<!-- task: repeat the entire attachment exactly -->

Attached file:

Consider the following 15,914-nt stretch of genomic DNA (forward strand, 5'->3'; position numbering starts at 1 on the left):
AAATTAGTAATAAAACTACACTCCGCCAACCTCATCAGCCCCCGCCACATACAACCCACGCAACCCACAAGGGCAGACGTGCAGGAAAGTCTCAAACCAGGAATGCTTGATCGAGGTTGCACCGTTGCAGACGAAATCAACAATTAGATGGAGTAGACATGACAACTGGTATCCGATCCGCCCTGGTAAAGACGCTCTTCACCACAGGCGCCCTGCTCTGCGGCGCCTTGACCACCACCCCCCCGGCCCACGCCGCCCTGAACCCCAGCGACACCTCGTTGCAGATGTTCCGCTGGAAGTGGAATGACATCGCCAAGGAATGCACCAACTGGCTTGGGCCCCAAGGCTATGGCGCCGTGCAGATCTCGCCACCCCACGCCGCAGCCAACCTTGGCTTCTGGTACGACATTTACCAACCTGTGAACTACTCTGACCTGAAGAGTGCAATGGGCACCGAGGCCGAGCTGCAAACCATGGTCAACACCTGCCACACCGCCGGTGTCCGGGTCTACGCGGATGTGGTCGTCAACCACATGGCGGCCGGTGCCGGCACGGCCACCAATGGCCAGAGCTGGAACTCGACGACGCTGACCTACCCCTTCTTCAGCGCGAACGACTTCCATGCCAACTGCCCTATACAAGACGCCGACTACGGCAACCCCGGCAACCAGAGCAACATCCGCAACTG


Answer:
Consider the following 15,914-nt stretch of genomic DNA (forward strand, 5'->3'; position numbering starts at 1 on the left):
AAATTAGTAATAAAACTACACTCCGCCAACCTCATCAGCCCCCGCCACATACAACCCACGCAACCCACAAGGGCAGACGTGCAGGAAAGTCTCAAACCAGGAATGCTTGATCGAGGTTGCACCGTTGCAGACGAAATCAACAATTAGATGGAGTAGACATGACAACTGGTATCCGATCCGCCCTGGTAAAGACGCTCTTCACCACAGGCGCCCTGCTCTGCGGCGCCTTGACCACCACCCCCCCGGCCCACGCCGCCCTGAACCCCAGCGACACCTCGTTGCAGATGTTCCGCTGGAAGTGGAATGACATCGCCAAGGAATGCACCAACTGGCTTGGGCCCCAAGGCTATGGCGCCGTGCAGATCTCGCCACCCCACGCCGCAGCCAACCTTGGCTTCTGGTACGACATTTACCAACCTGTGAACTACTCTGACCTGAAGAGTGCAATGGGCACCGAGGCCGAGCTGCAAACCATGGTCAACACCTGCCACACCGCCGGTGTCCGGGTCTACGCGGATGTGGTCGTCAACCACATGGCGGCCGGTGCCGGCACGGCCACCAATGGCCAGAGCTGGAACTCGACGACGCTGACCTACCCCTTCTTCAGCGCGAACGACTTCCATGCCAACTGCCCTATACAAGACGCCGACTACGGCAACCCCGGCAACCAGAGCAACATCCGCAACTG